Matching Items (7)

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Haiti: A Study of Economic Policies Effect on Education

Description

The returns to education in Haiti are high. Nevertheless, few individuals receive/enjoy them because education is privately provided, costly, and the poor cannot afford it. The poor receive too little

The returns to education in Haiti are high. Nevertheless, few individuals receive/enjoy them because education is privately provided, costly, and the poor cannot afford it. The poor receive too little education and would benefit from investing more into their education however, they cannot do so because they are unable to borrow, which can be attributed to the poorly functioning credit markets. Therefore, there is a need for government policy intervention aimed at providing more education to the poor. The purpose of this study is to propose and evaluate economic policies that might help the poor obtain more education. In particular, I analyze a taxation policy that redistributes income from the rich to the poor by implementing a tax transfer program. I also analyze a tax policy that taxes only the rich and used the tax revenue generated to fund public education for all children age 5-14. In the first policy, a tax rate of 3.17% on the rich and transfer to the poor increases the income of the poor parents by $81.74 USD a year and the income of the poor child by $61.78 USD while decreasing the income of the rich child by $61.78 USD. The second policy varies the amount parents and the government spend on a children's education and analyzes the effects on a children's income. I find that a fairly modest tax on the rich does a good job at generating more education for the poor, increasing the income of the poor children, and therefore alleviating the poverty of the poor. For example, a 5.21% tax on the top 20% of the rich raises enough money to provide six years of free public education for all children. As a result, the child's income in the poorest 20% of families raises from $539.30 to $887.14. These findings suggest that public education is likely an important channel through which the extent of poverty in Haiti can be reduced.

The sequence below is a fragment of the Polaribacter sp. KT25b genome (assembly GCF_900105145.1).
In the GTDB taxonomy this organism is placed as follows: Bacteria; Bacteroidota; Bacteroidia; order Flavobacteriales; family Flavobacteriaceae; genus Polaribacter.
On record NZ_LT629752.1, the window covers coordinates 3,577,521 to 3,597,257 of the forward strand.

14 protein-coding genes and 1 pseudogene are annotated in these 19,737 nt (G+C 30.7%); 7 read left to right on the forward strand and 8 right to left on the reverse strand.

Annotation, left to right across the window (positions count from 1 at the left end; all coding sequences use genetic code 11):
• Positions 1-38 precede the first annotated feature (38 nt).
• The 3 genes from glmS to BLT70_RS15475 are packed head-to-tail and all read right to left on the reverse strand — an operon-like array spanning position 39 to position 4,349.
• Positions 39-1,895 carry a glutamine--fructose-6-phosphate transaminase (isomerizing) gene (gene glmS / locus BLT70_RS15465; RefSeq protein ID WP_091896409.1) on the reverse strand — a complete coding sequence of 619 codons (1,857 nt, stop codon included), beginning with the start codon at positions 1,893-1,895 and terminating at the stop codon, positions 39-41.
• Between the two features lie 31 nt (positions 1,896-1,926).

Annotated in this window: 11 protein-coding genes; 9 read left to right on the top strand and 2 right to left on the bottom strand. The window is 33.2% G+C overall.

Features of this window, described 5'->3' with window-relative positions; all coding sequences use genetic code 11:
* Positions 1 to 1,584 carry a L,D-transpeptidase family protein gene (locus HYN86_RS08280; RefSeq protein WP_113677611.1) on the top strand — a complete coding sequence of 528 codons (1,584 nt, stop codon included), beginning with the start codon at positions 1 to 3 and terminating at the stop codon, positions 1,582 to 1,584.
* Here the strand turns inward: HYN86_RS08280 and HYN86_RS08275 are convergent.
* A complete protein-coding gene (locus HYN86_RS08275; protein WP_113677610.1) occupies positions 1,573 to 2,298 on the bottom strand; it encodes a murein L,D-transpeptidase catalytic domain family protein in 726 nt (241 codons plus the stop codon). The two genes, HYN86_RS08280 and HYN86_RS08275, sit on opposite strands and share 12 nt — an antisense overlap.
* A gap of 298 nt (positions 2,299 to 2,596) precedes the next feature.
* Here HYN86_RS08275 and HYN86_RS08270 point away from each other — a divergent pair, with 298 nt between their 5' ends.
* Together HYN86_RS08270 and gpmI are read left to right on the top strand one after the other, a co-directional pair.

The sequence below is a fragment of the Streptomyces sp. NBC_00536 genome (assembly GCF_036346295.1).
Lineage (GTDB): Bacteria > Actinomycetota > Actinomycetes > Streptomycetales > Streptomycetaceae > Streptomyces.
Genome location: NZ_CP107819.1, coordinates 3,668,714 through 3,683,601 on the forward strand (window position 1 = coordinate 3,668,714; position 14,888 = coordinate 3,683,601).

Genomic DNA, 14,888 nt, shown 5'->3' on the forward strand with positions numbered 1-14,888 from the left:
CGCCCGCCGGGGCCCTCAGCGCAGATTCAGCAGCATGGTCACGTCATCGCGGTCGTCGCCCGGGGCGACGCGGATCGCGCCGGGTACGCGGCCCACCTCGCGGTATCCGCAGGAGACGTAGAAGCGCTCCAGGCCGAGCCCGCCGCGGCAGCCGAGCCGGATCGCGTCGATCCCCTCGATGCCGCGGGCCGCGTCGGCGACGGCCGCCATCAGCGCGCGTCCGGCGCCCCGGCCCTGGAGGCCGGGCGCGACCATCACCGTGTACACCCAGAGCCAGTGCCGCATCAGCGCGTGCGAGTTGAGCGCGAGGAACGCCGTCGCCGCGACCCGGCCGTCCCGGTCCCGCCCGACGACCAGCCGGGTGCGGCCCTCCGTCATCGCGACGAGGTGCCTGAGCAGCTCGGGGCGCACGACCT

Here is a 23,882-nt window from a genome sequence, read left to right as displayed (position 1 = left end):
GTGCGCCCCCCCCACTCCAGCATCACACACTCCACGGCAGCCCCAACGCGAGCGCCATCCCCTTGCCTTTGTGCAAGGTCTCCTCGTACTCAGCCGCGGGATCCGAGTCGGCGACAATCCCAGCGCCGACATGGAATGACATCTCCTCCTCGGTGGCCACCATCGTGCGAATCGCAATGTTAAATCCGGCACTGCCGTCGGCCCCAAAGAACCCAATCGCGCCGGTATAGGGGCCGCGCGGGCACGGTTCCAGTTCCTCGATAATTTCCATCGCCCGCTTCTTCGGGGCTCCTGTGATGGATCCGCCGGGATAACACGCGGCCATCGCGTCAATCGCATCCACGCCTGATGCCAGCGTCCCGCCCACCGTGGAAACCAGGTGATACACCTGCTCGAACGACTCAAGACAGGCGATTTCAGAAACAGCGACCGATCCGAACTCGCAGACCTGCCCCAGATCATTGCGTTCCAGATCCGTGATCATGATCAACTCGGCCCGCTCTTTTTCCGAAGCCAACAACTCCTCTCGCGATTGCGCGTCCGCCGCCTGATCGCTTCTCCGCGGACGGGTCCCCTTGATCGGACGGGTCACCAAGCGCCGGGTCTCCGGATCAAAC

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Agent

Created

Date Created
  • 2017-12

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Prenatal Care, Immigration and the Welfare State: A Comparative of the Hispaniola and US-Mexico Dynamics

Description

This thesis examines the problems that occur when the politics and practices of social services, specifically maternal and prenatal care, are guided by a distorted understanding of immigration. It compares